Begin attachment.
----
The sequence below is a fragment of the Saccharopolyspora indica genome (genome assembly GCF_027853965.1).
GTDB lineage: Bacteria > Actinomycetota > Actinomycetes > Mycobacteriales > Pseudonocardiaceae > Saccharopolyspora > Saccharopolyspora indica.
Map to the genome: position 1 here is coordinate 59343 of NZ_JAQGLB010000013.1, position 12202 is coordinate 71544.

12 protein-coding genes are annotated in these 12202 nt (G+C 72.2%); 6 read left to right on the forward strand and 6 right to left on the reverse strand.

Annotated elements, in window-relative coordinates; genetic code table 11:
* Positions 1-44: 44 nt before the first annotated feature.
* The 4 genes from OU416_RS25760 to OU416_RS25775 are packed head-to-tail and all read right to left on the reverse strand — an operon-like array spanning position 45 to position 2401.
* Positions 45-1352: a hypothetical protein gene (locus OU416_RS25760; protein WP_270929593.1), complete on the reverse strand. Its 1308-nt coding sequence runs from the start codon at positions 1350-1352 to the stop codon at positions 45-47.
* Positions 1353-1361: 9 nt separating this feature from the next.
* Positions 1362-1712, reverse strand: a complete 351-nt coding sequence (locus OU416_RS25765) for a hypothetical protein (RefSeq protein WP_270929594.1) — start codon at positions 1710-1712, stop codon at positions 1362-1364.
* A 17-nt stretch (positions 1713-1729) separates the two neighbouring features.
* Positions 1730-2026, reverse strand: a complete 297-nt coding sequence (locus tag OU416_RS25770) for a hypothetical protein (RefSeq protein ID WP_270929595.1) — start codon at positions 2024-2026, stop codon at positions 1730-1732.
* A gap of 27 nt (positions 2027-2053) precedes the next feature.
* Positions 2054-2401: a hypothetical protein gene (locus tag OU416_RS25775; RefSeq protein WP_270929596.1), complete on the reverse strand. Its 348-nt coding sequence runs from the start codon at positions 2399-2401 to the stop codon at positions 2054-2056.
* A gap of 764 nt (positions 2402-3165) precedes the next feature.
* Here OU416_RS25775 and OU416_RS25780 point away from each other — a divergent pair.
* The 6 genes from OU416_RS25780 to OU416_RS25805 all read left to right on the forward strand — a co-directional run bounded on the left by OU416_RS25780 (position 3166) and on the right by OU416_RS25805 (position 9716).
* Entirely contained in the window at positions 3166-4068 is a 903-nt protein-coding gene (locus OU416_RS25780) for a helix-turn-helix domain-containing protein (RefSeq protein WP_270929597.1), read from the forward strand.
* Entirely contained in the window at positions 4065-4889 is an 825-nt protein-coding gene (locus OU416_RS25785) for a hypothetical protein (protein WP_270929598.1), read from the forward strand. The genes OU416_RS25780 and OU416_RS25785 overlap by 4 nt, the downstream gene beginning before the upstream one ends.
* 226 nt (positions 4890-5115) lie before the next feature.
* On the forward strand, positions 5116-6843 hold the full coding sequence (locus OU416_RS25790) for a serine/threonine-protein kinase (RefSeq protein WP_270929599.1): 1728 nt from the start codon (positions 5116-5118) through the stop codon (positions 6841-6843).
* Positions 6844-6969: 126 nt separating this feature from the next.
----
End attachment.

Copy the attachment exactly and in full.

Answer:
The sequence below is a fragment of the Saccharopolyspora indica genome (genome assembly GCF_027853965.1).
GTDB lineage: Bacteria > Actinomycetota > Actinomycetes > Mycobacteriales > Pseudonocardiaceae > Saccharopolyspora > Saccharopolyspora indica.
Map to the genome: position 1 here is coordinate 59343 of NZ_JAQGLB010000013.1, position 12202 is coordinate 71544.

12 protein-coding genes are annotated in these 12202 nt (G+C 72.2%); 6 read left to right on the forward strand and 6 right to left on the reverse strand.

Annotated elements, in window-relative coordinates; genetic code table 11:
* Positions 1-44: 44 nt before the first annotated feature.
* The 4 genes from OU416_RS25760 to OU416_RS25775 are packed head-to-tail and all read right to left on the reverse strand — an operon-like array spanning position 45 to position 2401.
* Positions 45-1352: a hypothetical protein gene (locus OU416_RS25760; protein WP_270929593.1), complete on the reverse strand. Its 1308-nt coding sequence runs from the start codon at positions 1350-1352 to the stop codon at positions 45-47.
* Positions 1353-1361: 9 nt separating this feature from the next.
* Positions 1362-1712, reverse strand: a complete 351-nt coding sequence (locus OU416_RS25765) for a hypothetical protein (RefSeq protein WP_270929594.1) — start codon at positions 1710-1712, stop codon at positions 1362-1364.
* A 17-nt stretch (positions 1713-1729) separates the two neighbouring features.
* Positions 1730-2026, reverse strand: a complete 297-nt coding sequence (locus tag OU416_RS25770) for a hypothetical protein (RefSeq protein ID WP_270929595.1) — start codon at positions 2024-2026, stop codon at positions 1730-1732.
* A gap of 27 nt (positions 2027-2053) precedes the next feature.
* Positions 2054-2401: a hypothetical protein gene (locus tag OU416_RS25775; RefSeq protein WP_270929596.1), complete on the reverse strand. Its 348-nt coding sequence runs from the start codon at positions 2399-2401 to the stop codon at positions 2054-2056.
* A gap of 764 nt (positions 2402-3165) precedes the next feature.
* Here OU416_RS25775 and OU416_RS25780 point away from each other — a divergent pair.
* The 6 genes from OU416_RS25780 to OU416_RS25805 all read left to right on the forward strand — a co-directional run bounded on the left by OU416_RS25780 (position 3166) and on the right by OU416_RS25805 (position 9716).
* Entirely contained in the window at positions 3166-4068 is a 903-nt protein-coding gene (locus OU416_RS25780) for a helix-turn-helix domain-containing protein (RefSeq protein WP_270929597.1), read from the forward strand.
* Entirely contained in the window at positions 4065-4889 is an 825-nt protein-coding gene (locus OU416_RS25785) for a hypothetical protein (protein WP_270929598.1), read from the forward strand. The genes OU416_RS25780 and OU416_RS25785 overlap by 4 nt, the downstream gene beginning before the upstream one ends.
* 226 nt (positions 4890-5115) lie before the next feature.
* On the forward strand, positions 5116-6843 hold the full coding sequence (locus OU416_RS25790) for a serine/threonine-protein kinase (RefSeq protein WP_270929599.1): 1728 nt from the start codon (positions 5116-5118) through the stop codon (positions 6841-6843).
* Positions 6844-6969: 126 nt separating this feature from the next.